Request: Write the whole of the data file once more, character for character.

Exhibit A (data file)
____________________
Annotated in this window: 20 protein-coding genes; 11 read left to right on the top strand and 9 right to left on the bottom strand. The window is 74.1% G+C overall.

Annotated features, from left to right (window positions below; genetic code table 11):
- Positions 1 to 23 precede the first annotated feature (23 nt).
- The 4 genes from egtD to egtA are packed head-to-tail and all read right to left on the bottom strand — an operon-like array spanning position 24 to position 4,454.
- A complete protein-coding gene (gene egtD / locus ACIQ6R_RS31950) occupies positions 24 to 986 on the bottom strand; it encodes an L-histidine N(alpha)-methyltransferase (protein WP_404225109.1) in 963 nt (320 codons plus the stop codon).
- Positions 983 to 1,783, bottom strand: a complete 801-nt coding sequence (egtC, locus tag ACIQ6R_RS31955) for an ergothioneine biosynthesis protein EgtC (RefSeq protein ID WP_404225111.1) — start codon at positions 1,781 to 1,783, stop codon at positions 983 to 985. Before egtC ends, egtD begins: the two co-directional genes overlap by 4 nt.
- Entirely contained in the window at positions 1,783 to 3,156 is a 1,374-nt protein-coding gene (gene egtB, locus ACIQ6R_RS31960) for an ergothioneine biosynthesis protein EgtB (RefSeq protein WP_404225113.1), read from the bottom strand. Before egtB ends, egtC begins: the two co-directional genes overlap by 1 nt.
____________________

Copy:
Annotated in this window: 20 protein-coding genes; 11 read left to right on the top strand and 9 right to left on the bottom strand. The window is 74.1% G+C overall.

Annotated features, from left to right (window positions below; genetic code table 11):
- Positions 1 to 23 precede the first annotated feature (23 nt).
- The 4 genes from egtD to egtA are packed head-to-tail and all read right to left on the bottom strand — an operon-like array spanning position 24 to position 4,454.
- A complete protein-coding gene (gene egtD / locus ACIQ6R_RS31950) occupies positions 24 to 986 on the bottom strand; it encodes an L-histidine N(alpha)-methyltransferase (protein WP_404225109.1) in 963 nt (320 codons plus the stop codon).
- Positions 983 to 1,783, bottom strand: a complete 801-nt coding sequence (egtC, locus tag ACIQ6R_RS31955) for an ergothioneine biosynthesis protein EgtC (RefSeq protein ID WP_404225111.1) — start codon at positions 1,781 to 1,783, stop codon at positions 983 to 985. Before egtC ends, egtD begins: the two co-directional genes overlap by 4 nt.
- Entirely contained in the window at positions 1,783 to 3,156 is a 1,374-nt protein-coding gene (gene egtB, locus ACIQ6R_RS31960) for an ergothioneine biosynthesis protein EgtB (RefSeq protein WP_404225113.1), read from the bottom strand. Before egtB ends, egtC begins: the two co-directional genes overlap by 1 nt.